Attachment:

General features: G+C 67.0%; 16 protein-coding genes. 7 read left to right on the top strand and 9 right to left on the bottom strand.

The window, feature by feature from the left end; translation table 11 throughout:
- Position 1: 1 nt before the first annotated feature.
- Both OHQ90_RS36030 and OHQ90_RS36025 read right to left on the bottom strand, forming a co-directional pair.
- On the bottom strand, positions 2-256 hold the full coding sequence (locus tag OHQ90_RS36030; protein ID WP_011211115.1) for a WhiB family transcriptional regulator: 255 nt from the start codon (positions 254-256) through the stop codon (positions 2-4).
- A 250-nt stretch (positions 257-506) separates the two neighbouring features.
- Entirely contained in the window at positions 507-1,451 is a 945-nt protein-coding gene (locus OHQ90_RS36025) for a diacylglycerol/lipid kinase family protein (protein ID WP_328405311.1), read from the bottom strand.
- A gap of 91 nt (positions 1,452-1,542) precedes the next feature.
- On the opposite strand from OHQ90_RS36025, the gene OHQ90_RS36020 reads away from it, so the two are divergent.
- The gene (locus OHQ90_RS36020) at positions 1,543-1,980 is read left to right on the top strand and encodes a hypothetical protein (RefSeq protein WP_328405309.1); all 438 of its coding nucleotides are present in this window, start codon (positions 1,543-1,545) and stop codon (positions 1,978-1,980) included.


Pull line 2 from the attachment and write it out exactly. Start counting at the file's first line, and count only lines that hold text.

The window, feature by feature from the left end; translation table 11 throughout: